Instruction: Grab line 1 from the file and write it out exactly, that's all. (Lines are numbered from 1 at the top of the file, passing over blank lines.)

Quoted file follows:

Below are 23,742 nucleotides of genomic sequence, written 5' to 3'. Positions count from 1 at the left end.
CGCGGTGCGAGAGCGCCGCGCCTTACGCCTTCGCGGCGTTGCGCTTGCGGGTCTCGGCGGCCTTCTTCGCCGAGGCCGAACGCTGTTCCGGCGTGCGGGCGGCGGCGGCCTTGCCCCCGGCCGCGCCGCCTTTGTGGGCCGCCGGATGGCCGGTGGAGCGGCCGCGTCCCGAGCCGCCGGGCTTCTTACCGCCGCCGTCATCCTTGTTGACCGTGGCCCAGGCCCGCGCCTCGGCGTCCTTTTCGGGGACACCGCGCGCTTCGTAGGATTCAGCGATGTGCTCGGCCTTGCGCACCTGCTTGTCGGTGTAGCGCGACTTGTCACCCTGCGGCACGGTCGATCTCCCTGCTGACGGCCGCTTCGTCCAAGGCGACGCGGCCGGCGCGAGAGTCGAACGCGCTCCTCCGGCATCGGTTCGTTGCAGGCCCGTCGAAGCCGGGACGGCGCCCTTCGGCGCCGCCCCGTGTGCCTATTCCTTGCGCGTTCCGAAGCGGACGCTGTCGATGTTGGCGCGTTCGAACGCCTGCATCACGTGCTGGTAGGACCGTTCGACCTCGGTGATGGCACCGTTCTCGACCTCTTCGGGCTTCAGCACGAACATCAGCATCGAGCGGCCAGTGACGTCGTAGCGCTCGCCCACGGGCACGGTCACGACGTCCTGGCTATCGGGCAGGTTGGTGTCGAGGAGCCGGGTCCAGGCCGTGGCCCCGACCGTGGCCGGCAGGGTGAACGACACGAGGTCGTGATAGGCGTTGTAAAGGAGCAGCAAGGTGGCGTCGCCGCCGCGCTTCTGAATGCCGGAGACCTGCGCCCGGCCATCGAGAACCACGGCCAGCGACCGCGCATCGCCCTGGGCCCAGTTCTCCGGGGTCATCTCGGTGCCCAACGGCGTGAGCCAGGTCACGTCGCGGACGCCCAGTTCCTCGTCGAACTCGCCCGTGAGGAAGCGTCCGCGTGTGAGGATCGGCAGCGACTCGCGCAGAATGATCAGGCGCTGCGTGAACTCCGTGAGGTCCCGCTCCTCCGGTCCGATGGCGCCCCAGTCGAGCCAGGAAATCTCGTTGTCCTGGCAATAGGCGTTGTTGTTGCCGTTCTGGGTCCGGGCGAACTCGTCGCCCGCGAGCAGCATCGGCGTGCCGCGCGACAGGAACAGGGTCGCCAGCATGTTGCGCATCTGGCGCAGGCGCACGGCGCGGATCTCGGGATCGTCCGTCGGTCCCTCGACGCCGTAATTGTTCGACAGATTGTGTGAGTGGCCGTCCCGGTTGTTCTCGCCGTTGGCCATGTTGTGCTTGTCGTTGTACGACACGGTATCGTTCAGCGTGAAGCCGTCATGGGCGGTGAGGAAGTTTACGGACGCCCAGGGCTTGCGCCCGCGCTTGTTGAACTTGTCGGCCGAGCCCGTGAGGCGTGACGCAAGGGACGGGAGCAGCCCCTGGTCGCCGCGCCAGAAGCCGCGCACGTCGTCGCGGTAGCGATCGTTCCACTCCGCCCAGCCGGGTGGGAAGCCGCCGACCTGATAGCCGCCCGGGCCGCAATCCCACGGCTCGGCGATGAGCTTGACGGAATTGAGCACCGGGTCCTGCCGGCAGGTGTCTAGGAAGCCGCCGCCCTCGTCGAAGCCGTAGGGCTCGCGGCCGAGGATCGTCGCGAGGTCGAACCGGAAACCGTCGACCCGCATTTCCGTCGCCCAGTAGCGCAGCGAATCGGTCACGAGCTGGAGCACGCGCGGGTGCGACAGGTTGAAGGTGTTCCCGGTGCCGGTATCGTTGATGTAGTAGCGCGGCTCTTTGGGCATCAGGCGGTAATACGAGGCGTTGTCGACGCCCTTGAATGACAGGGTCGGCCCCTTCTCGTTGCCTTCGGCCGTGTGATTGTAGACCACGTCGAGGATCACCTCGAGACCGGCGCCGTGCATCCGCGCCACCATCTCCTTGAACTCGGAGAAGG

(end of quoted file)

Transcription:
Below are 23,742 nucleotides of genomic sequence, written 5' to 3'. Positions count from 1 at the left end.